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Association of carotid atherosclerosis and recurrent cerebral infarction in the Chinese population: a meta-analysis

Authors Liu J, Zhu Y, Wu Y, Liu Y, Teng Z, Hao Y

Received 11 October 2016

Accepted for publication 25 November 2016

Published 20 February 2017 Volume 2017:13 Pages 527—533

DOI https://doi.org/10.2147/NDT.S124386

Checked for plagiarism Yes

Review by Single-blind

Peer reviewers approved by Dr Chin-Pang Lee

Peer reviewer comments 2

Editor who approved publication: Professor Wai Kwong Tang


Jianping Liu, Yun Zhu, Yuhuai Wu, Yan Liu, Zhaowei Teng, Yinglu Hao

Department of Science and Education, Nephrology, Orthopedic and Cardiology, The People’s Hospital of Yuxi City, The 6th Affiliated Hospital of Kunming Medical University, Yuxi, Yunan, People’s Republic of China

Abstract: Stroke, when poor blood flow to the brain results in cell death, is the third leading cause of disability and mortality worldwide, and appears as an unequal distribution in the global population. The cumulative risk of recurrence varies greatly up to 10 years after the first stroke. Carotid atherosclerosis is a major risk factor for stroke. The aim of this study was to investigate and estimate the relationship between carotid atherosclerosis and risk of stroke recurrence in the Chinese population. We performed a systematic review and meta-analysis of randomized controlled trials published from 2000 to 2013, using the following databases: PubMed, Embase, Medline, Wanfang, and the China National Knowledge Infrastructure. The odds ratios with 95% confidence intervals were calculated to examine this strength. A total of 22 studies, including 3,912 patients, 2,506 first-ever cases, and 1,406 recurrent cases, were pooled in this meta-analysis. Our results showed that the frequency of carotid atherosclerosis is higher in recurrent cases than that in the first-ever controls (78.88% vs 59.38%), and the statistical analysis demonstrated significant positive association between carotid atherosclerosis and recurrent cerebral infarction (odds ratio: 2.87; 95% confidence interval: 2.42–3.37; P<0.00001) in a fixed-effect model. No significant heterogeneity was observed across all studies. In conclusion, our results showed that carotid atherosclerosis was associated with increased risk of recurrent stroke. However, further well-designed research with large sample sizes is still needed to identify the clear mechanism.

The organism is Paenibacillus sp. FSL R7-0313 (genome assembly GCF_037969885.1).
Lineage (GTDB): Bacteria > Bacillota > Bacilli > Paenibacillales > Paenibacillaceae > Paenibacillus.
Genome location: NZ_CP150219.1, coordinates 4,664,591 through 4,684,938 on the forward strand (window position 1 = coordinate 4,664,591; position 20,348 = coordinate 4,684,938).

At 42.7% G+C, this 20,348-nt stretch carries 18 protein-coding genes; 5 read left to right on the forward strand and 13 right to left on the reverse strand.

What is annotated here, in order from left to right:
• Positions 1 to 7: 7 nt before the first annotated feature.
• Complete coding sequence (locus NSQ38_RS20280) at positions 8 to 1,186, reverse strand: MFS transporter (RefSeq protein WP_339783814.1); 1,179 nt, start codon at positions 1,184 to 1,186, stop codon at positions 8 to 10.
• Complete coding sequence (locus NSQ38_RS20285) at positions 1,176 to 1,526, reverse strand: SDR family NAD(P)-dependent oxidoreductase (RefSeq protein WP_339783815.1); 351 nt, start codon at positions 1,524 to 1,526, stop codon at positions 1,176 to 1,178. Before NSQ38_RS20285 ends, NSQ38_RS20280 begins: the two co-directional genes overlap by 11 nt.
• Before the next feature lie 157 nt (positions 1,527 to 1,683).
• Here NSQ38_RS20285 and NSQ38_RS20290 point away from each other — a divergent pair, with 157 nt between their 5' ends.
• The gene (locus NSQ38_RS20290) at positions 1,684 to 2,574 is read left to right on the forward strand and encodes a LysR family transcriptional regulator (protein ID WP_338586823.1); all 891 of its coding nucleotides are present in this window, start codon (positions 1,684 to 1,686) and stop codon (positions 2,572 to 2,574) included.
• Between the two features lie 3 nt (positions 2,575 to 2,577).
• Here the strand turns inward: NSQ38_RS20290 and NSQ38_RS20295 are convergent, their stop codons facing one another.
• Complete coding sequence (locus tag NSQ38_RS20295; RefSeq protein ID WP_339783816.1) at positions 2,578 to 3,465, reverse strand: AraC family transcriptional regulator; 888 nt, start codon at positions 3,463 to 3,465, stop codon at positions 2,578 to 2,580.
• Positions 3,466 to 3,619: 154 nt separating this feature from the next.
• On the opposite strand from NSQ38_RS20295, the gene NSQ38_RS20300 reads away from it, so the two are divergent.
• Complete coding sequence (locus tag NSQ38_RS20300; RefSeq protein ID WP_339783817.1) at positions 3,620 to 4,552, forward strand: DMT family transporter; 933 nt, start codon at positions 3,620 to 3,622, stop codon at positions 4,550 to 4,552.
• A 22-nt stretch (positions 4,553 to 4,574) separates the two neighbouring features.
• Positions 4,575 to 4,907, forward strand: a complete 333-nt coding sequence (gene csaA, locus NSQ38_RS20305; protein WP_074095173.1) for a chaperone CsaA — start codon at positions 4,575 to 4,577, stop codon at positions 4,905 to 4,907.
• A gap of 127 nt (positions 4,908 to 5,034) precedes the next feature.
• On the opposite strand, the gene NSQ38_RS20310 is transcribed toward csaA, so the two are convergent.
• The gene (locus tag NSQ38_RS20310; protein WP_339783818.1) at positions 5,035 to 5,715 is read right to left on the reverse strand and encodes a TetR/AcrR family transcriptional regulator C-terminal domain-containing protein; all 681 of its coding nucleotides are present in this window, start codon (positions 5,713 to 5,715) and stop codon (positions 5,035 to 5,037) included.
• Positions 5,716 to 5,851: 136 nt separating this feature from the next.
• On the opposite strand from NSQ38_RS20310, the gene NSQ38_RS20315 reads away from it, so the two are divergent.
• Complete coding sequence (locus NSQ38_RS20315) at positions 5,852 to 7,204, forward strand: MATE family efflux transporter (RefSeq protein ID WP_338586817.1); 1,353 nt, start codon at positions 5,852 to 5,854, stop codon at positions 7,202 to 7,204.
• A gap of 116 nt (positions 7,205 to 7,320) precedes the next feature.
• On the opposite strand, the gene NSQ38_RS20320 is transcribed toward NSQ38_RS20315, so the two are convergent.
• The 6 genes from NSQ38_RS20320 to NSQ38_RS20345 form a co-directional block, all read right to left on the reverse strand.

Keywords:
cerebral infarction, carotid atherosclerosis, meta-analysis

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